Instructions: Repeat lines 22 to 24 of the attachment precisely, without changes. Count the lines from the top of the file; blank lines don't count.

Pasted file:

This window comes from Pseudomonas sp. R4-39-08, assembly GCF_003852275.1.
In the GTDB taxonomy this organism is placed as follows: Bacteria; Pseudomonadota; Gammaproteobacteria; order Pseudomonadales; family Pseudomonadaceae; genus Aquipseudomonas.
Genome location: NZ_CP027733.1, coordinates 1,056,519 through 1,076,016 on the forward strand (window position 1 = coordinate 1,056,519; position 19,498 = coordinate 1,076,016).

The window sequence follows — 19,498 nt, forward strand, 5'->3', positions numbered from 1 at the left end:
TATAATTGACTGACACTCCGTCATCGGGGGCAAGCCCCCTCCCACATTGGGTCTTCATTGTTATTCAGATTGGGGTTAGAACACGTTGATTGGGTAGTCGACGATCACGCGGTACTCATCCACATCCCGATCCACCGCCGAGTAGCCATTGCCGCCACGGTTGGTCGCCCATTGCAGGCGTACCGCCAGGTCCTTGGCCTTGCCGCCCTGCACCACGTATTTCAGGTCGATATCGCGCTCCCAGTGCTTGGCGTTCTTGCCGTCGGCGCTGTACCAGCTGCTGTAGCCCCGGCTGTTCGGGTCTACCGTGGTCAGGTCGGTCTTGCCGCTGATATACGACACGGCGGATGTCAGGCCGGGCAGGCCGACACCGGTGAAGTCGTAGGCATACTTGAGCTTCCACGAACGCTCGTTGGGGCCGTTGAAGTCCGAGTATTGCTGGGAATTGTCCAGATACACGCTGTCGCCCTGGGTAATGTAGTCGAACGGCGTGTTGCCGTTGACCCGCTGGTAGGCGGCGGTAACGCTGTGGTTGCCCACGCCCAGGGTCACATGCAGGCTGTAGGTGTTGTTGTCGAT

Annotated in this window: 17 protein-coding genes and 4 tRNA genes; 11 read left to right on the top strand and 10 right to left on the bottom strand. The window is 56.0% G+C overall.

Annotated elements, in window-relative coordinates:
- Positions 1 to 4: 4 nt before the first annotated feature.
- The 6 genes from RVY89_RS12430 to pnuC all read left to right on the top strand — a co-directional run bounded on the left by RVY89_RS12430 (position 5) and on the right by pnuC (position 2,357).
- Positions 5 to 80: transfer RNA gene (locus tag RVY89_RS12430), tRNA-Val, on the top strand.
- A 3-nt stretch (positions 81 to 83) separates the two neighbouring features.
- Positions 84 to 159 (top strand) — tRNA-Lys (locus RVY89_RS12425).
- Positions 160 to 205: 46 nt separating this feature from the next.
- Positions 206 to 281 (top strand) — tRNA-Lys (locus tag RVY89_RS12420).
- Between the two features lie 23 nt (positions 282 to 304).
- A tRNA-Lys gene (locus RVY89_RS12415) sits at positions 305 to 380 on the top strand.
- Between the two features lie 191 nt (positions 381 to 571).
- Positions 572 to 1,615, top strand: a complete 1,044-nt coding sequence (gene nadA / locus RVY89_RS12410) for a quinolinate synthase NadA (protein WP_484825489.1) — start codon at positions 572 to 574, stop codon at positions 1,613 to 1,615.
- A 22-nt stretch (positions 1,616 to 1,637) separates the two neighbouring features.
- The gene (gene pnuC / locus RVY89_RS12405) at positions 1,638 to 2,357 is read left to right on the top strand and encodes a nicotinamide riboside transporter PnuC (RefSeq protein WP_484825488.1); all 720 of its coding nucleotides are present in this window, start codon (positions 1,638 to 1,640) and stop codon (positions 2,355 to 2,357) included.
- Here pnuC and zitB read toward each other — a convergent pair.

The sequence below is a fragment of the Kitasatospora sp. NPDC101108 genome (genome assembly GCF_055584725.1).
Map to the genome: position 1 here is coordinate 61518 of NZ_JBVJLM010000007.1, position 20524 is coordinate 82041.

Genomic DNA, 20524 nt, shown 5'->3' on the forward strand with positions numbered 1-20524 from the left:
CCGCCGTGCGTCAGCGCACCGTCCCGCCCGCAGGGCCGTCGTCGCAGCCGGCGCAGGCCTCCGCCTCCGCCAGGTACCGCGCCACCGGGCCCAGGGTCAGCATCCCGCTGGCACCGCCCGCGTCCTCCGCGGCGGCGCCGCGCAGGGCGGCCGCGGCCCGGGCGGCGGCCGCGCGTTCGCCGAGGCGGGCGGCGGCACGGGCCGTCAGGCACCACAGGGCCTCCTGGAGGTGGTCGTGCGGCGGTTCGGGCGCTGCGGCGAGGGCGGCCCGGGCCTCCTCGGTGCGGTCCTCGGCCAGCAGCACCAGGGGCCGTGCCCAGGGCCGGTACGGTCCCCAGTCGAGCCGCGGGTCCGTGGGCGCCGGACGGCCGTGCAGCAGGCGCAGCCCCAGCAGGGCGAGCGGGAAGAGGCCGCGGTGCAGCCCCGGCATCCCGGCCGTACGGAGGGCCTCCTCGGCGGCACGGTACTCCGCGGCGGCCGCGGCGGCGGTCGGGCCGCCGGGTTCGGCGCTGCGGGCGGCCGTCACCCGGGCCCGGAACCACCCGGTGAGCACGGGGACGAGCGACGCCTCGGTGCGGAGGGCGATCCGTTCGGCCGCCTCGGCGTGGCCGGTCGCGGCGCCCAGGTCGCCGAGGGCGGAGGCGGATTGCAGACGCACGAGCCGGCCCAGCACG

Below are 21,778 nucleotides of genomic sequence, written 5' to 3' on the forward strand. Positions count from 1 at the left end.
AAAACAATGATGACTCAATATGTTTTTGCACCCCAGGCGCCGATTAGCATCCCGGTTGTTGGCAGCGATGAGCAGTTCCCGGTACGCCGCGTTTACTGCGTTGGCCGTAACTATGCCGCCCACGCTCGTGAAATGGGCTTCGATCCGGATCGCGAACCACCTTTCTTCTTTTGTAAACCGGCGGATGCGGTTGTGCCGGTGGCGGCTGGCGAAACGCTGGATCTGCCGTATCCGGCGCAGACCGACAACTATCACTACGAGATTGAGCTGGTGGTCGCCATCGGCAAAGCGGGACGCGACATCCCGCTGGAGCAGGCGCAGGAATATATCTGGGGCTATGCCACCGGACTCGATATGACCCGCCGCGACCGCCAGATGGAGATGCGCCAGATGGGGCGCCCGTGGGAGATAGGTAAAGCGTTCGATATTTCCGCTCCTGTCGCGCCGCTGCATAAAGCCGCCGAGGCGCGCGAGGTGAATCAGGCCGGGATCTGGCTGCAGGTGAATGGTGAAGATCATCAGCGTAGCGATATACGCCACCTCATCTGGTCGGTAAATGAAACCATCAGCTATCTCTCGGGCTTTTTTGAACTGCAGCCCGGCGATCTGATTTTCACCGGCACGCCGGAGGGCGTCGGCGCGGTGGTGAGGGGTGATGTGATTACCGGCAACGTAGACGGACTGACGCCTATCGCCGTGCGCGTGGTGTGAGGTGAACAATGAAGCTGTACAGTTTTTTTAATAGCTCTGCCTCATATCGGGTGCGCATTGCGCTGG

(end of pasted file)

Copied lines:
The sequence below is a fragment of the Kitasatospora sp. NPDC101108 genome (genome assembly GCF_055584725.1).
Map to the genome: position 1 here is coordinate 61518 of NZ_JBVJLM010000007.1, position 20524 is coordinate 82041.

Genomic DNA, 20524 nt, shown 5'->3' on the forward strand with positions numbered 1-20524 from the left: